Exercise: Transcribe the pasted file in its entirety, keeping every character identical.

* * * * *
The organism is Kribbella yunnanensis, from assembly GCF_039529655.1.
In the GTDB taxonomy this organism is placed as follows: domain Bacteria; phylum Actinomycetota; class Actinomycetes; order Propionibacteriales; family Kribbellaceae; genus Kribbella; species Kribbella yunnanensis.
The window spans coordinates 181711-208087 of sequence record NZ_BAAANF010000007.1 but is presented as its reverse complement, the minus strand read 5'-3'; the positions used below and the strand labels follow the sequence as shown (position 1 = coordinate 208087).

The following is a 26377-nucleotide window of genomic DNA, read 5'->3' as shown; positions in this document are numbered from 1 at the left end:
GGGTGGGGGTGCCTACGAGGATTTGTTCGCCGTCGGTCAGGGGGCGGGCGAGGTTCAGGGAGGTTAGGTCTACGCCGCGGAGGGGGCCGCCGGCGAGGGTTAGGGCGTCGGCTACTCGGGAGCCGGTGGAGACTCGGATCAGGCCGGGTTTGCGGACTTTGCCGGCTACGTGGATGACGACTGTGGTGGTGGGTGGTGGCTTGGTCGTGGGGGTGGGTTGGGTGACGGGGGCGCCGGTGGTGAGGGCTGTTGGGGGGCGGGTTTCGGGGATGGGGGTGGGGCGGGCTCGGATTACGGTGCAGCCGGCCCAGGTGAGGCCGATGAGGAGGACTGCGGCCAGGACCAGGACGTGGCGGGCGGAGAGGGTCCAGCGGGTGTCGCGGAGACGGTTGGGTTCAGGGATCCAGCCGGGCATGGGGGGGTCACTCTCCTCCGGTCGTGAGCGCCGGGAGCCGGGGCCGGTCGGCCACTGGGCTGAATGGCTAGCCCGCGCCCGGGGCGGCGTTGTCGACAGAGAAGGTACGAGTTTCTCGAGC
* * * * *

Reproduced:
The organism is Kribbella yunnanensis, from assembly GCF_039529655.1.
In the GTDB taxonomy this organism is placed as follows: domain Bacteria; phylum Actinomycetota; class Actinomycetes; order Propionibacteriales; family Kribbellaceae; genus Kribbella; species Kribbella yunnanensis.
The window spans coordinates 181711-208087 of sequence record NZ_BAAANF010000007.1 but is presented as its reverse complement, the minus strand read 5'-3'; the positions used below and the strand labels follow the sequence as shown (position 1 = coordinate 208087).

The following is a 26377-nucleotide window of genomic DNA, read 5'->3' as shown; positions in this document are numbered from 1 at the left end:
GGGTGGGGGTGCCTACGAGGATTTGTTCGCCGTCGGTCAGGGGGCGGGCGAGGTTCAGGGAGGTTAGGTCTACGCCGCGGAGGGGGCCGCCGGCGAGGGTTAGGGCGTCGGCTACTCGGGAGCCGGTGGAGACTCGGATCAGGCCGGGTTTGCGGACTTTGCCGGCTACGTGGATGACGACTGTGGTGGTGGGTGGTGGCTTGGTCGTGGGGGTGGGTTGGGTGACGGGGGCGCCGGTGGTGAGGGCTGTTGGGGGGCGGGTTTCGGGGATGGGGGTGGGGCGGGCTCGGATTACGGTGCAGCCGGCCCAGGTGAGGCCGATGAGGAGGACTGCGGCCAGGACCAGGACGTGGCGGGCGGAGAGGGTCCAGCGGGTGTCGCGGAGACGGTTGGGTTCAGGGATCCAGCCGGGCATGGGGGGGTCACTCTCCTCCGGTCGTGAGCGCCGGGAGCCGGGGCCGGTCGGCCACTGGGCTGAATGGCTAGCCCGCGCCCGGGGCGGCGTTGTCGACAGAGAAGGTACGAGTTTCTCGAGC